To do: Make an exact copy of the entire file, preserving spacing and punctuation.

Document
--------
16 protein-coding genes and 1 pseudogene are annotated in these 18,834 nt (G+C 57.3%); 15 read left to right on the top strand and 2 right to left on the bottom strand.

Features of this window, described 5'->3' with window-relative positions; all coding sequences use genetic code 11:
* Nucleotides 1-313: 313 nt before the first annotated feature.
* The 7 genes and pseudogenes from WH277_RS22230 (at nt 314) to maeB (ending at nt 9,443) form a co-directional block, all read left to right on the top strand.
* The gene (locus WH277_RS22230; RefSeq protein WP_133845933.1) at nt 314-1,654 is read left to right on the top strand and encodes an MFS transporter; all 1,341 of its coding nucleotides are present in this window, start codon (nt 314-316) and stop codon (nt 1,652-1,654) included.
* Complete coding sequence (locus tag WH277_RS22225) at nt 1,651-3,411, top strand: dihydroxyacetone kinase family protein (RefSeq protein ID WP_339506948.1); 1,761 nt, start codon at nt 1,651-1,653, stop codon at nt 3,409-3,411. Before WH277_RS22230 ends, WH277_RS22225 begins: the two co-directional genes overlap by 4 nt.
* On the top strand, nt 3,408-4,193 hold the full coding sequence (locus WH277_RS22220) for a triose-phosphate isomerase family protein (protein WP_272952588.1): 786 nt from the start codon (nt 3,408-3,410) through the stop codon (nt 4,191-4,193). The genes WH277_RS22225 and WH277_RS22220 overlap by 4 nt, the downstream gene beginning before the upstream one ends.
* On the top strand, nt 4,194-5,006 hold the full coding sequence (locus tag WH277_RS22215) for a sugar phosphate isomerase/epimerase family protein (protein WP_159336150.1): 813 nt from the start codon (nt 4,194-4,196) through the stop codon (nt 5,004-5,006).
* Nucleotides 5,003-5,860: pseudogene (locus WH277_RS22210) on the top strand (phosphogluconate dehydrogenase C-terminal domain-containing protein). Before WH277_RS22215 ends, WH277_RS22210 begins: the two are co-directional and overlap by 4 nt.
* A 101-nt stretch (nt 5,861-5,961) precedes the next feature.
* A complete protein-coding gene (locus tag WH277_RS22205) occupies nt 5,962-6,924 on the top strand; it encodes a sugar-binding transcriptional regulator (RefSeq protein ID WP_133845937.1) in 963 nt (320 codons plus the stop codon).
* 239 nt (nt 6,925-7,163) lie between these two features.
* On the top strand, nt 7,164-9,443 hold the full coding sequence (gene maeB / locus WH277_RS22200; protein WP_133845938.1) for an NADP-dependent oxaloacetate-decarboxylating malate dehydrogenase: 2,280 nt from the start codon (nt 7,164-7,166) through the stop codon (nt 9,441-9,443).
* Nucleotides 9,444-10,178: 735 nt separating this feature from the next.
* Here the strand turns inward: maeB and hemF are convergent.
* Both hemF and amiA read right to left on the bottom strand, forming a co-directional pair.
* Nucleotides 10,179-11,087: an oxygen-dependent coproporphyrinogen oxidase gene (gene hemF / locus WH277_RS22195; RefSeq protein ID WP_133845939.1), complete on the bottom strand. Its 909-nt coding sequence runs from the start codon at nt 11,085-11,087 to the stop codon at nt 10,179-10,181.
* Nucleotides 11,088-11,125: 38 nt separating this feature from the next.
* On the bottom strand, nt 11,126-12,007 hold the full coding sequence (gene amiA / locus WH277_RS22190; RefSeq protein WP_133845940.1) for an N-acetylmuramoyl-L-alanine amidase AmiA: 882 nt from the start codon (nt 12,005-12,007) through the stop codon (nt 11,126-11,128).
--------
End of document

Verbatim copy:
16 protein-coding genes and 1 pseudogene are annotated in these 18,834 nt (G+C 57.3%); 15 read left to right on the top strand and 2 right to left on the bottom strand.

Features of this window, described 5'->3' with window-relative positions; all coding sequences use genetic code 11:
* Nucleotides 1-313: 313 nt before the first annotated feature.
* The 7 genes and pseudogenes from WH277_RS22230 (at nt 314) to maeB (ending at nt 9,443) form a co-directional block, all read left to right on the top strand.
* The gene (locus WH277_RS22230; RefSeq protein WP_133845933.1) at nt 314-1,654 is read left to right on the top strand and encodes an MFS transporter; all 1,341 of its coding nucleotides are present in this window, start codon (nt 314-316) and stop codon (nt 1,652-1,654) included.
* Complete coding sequence (locus tag WH277_RS22225) at nt 1,651-3,411, top strand: dihydroxyacetone kinase family protein (RefSeq protein ID WP_339506948.1); 1,761 nt, start codon at nt 1,651-1,653, stop codon at nt 3,409-3,411. Before WH277_RS22230 ends, WH277_RS22225 begins: the two co-directional genes overlap by 4 nt.
* On the top strand, nt 3,408-4,193 hold the full coding sequence (locus WH277_RS22220) for a triose-phosphate isomerase family protein (protein WP_272952588.1): 786 nt from the start codon (nt 3,408-3,410) through the stop codon (nt 4,191-4,193). The genes WH277_RS22225 and WH277_RS22220 overlap by 4 nt, the downstream gene beginning before the upstream one ends.
* On the top strand, nt 4,194-5,006 hold the full coding sequence (locus tag WH277_RS22215) for a sugar phosphate isomerase/epimerase family protein (protein WP_159336150.1): 813 nt from the start codon (nt 4,194-4,196) through the stop codon (nt 5,004-5,006).
* Nucleotides 5,003-5,860: pseudogene (locus WH277_RS22210) on the top strand (phosphogluconate dehydrogenase C-terminal domain-containing protein). Before WH277_RS22215 ends, WH277_RS22210 begins: the two are co-directional and overlap by 4 nt.
* A 101-nt stretch (nt 5,861-5,961) precedes the next feature.
* A complete protein-coding gene (locus tag WH277_RS22205) occupies nt 5,962-6,924 on the top strand; it encodes a sugar-binding transcriptional regulator (RefSeq protein ID WP_133845937.1) in 963 nt (320 codons plus the stop codon).
* 239 nt (nt 6,925-7,163) lie between these two features.
* On the top strand, nt 7,164-9,443 hold the full coding sequence (gene maeB / locus WH277_RS22200; protein WP_133845938.1) for an NADP-dependent oxaloacetate-decarboxylating malate dehydrogenase: 2,280 nt from the start codon (nt 7,164-7,166) through the stop codon (nt 9,441-9,443).
* Nucleotides 9,444-10,178: 735 nt separating this feature from the next.
* Here the strand turns inward: maeB and hemF are convergent.
* Both hemF and amiA read right to left on the bottom strand, forming a co-directional pair.
* Nucleotides 10,179-11,087: an oxygen-dependent coproporphyrinogen oxidase gene (gene hemF / locus WH277_RS22195; RefSeq protein ID WP_133845939.1), complete on the bottom strand. Its 909-nt coding sequence runs from the start codon at nt 11,085-11,087 to the stop codon at nt 10,179-10,181.
* Nucleotides 11,088-11,125: 38 nt separating this feature from the next.
* On the bottom strand, nt 11,126-12,007 hold the full coding sequence (gene amiA / locus WH277_RS22190; RefSeq protein WP_133845940.1) for an N-acetylmuramoyl-L-alanine amidase AmiA: 882 nt from the start codon (nt 12,005-12,007) through the stop codon (nt 11,126-11,128).